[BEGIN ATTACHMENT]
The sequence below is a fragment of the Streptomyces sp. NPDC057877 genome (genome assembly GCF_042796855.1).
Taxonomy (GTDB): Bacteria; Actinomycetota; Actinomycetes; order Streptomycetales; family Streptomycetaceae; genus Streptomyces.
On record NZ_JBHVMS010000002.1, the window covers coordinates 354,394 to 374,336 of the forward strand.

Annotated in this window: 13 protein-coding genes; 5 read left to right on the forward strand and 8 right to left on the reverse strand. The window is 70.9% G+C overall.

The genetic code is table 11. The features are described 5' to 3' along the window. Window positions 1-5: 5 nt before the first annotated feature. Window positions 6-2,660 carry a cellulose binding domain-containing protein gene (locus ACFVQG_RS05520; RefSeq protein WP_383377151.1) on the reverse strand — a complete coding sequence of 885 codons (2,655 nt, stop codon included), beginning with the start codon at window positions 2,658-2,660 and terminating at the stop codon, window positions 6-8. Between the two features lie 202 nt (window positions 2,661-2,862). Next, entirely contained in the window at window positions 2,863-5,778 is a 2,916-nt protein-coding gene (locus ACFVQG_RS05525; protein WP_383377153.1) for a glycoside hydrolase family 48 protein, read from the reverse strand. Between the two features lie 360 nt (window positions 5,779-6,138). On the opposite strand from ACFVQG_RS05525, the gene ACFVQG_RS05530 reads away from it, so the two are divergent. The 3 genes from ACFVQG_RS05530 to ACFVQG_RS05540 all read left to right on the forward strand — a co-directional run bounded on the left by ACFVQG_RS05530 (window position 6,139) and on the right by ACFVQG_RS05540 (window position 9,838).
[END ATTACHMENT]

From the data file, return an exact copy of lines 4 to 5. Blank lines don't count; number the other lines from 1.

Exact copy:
Annotated in this window: 13 protein-coding genes; 5 read left to right on the forward strand and 8 right to left on the reverse strand. The window is 70.9% G+C overall.

The genetic code is table 11. The features are described 5' to 3' along the window. Window positions 1-5: 5 nt before the first annotated feature. Window positions 6-2,660 carry a cellulose binding domain-containing protein gene (locus ACFVQG_RS05520; RefSeq protein WP_383377151.1) on the reverse strand — a complete coding sequence of 885 codons (2,655 nt, stop codon included), beginning with the start codon at window positions 2,658-2,660 and terminating at the stop codon, window positions 6-8. Between the two features lie 202 nt (window positions 2,661-2,862). Next, entirely contained in the window at window positions 2,863-5,778 is a 2,916-nt protein-coding gene (locus ACFVQG_RS05525; protein WP_383377153.1) for a glycoside hydrolase family 48 protein, read from the reverse strand. Between the two features lie 360 nt (window positions 5,779-6,138). On the opposite strand from ACFVQG_RS05525, the gene ACFVQG_RS05530 reads away from it, so the two are divergent. The 3 genes from ACFVQG_RS05530 to ACFVQG_RS05540 all read left to right on the forward strand — a co-directional run bounded on the left by ACFVQG_RS05530 (window position 6,139) and on the right by ACFVQG_RS05540 (window position 9,838).